Investing in Renewable Energy in East Africa
The location of East Africa renders it the fertility and the potential to make use of the renewable sources of nature to produce energy. The sub-Saharan or the East African region comprises the Republics of Burundi, Kenya, Rwanda, South Sudan, Uganda, Tanzania, Djibouti, Eretria, Mozambique, Zimbabwe, and Malawi. This region of Africa is most affected in terms of facing an electricity crisis. Even though some parts have access to electricity, the service is unstable and prone to fluctuation. A significant area of rural East Africa is yet to receive a reliable supply of electricity. This shortage has created a tremendous need to create an industry around renewable energy in East Africa, and it has received the dire seriousness it deserves.
The renewable energy industry saw a milestone in 2015-2016, according to a report compiled by the United Nations Industrial Development Organization (UNIDO) in conjunction with Renewable Energy Policy Network for the 21st Century (REN21) in 2016. The report showcased the region’s massive growth in the renewable energy industry and some pretty substantial investment numbers. For instance, the report showed an investment of approximately USD 150 million from off-grid solar companies. This investment accounted for almost 50 percent of the world’s total investment in renewable energy. The renewables being an efficient source in sustainably providing power, and the East African Community (EAC) having access to solar, geothermal, wind and hydropower, makes it a region that is booming with potential. This factor, coupled with the demand for electricity in the area, predicted to triple by 2030, drives incubator programs, venture capitalists, and angel investors to flock to this market and invest in the industry.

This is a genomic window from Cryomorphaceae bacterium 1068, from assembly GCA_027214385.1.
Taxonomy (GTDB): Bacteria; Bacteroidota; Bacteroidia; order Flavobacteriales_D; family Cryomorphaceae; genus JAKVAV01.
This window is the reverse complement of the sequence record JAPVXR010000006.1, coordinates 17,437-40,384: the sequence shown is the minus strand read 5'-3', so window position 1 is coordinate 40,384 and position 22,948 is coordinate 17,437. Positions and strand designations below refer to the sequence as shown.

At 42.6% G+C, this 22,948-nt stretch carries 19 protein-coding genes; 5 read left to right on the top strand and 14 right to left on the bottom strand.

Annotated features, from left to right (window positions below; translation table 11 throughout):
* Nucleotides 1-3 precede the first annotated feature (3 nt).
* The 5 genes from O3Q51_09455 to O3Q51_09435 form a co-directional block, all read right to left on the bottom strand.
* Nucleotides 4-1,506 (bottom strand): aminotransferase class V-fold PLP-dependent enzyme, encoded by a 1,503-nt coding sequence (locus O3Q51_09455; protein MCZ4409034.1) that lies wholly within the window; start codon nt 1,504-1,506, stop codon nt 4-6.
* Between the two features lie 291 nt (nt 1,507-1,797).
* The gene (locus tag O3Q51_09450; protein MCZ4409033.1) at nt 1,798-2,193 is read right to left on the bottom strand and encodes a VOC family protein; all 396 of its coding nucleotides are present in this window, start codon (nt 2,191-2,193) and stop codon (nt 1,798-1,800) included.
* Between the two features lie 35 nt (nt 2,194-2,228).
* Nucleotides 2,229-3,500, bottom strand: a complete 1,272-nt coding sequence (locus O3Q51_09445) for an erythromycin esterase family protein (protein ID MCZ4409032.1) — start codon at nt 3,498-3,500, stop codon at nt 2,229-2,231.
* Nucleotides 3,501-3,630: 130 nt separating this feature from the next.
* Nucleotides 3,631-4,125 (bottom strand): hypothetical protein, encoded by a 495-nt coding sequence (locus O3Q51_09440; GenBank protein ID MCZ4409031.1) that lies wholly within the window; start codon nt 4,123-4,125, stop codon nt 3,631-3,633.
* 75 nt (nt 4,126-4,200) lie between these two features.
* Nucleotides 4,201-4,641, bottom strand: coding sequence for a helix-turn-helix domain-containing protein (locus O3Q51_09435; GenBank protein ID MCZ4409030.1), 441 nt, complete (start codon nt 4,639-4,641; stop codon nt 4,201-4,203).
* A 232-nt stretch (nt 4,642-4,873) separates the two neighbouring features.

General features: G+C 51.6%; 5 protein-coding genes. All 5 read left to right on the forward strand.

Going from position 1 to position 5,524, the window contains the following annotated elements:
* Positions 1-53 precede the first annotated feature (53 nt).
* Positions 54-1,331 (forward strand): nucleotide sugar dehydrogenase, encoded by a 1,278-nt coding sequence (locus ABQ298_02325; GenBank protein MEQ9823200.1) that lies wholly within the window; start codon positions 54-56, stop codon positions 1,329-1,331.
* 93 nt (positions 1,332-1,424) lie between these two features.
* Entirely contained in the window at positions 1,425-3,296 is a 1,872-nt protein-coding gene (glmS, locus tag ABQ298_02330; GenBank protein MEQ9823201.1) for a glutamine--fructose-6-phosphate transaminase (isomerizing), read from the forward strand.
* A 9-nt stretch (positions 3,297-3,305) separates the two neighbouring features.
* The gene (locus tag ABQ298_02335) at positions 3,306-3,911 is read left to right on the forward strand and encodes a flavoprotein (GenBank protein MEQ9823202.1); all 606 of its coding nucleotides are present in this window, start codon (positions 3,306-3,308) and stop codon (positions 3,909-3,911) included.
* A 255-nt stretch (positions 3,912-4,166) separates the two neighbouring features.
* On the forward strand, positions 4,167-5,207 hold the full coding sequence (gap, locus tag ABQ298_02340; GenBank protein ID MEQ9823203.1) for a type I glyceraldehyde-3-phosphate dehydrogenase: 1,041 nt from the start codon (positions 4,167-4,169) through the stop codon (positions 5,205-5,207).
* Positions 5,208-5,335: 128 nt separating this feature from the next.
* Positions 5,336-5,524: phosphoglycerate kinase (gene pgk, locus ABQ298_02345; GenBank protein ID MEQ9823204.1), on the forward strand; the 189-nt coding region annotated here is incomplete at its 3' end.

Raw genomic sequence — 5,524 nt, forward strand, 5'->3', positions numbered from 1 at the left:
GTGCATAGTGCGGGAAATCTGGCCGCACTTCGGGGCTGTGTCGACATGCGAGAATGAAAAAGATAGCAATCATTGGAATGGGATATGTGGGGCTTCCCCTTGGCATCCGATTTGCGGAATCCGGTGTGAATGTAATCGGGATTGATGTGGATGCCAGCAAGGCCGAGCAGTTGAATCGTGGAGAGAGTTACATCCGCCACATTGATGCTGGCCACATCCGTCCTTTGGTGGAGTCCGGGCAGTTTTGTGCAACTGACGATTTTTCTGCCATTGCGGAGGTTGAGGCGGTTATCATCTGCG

There have been projects undertaken in the East African region in terms of geothermal and wind energy. Hydroelectricity projects dominate over any other form of renewable energy projects. Ethiopia boasts the most significant potential with 260,000 GWh worth of hydropower capacity installed. Ethiopia is followed closely by Kenya with 40,000 GWh. There are other countries in the East African Community that share electricity generated by various power stations. The hydropower project of HPP Ruzizi I and II are shared between Rwanda, Burundi, and DR Congo. The HPP Rusumo Falls Project benefits Rwanda, Burundi as well as Tanzania. The East African Community (EAC) has also witnessed some pretty notable projects in other renewable energy sectors. For instance, Kenya is amongst the leading geothermal energy producers in the world. It was also one of the first African countries to build a geothermal energy source. As of 2019, situated in the Great Rift Valley of Kenya, the geothermal project has 690 MWh of installed geothermal capacity. Kenya aims to have 5,500 MWh of installed geothermal power capacity by 2030, which would make it the world’s largest producer of clean energy. Kenya also hosts the Lake Turkana Wind Project, a 162 square kilometer wind farm aiming to provide cost-effective, clean energy to parts of Kenya.
Even after progressing this far with renewable energy projects, East Africa has successfully tapped a tiny percentage of its clean energy potential. It has not increased equally in all the countries, especially in rural regions. The solar power industry is witnessing growth both in terms of proliferation and the interests of investors. Located close to the equator, some of the East African regions receive the highest solar irradiation levels in the world. In addition to this, government policies are tailor-made to aid solar power plants to thrive in the generation and distribution of electricity, even in the remotest parts of the East African community. East African nations have adopted many tax exemption programs that entail the exemption of import duties on photovoltaic cells and modules. Kenya and Tanzania have gone the extra mile to remove value-added tax on solar products. East African companies like Off-Grid Electric and M-Kopa make the most of these opportunities to provide cost-effective and solar-powered energy.
China is the largest investor in the East African power sector. These large-scale investments in the renewable energy market have also had other economic benefits such as job creation for local laborers, growth of small-scale industries to manufacture adequate technology, and contribution to the local economy. East Africa is brimming with the potential to bring a massive change in energy distribution and consumption and open up opportunities for investors.
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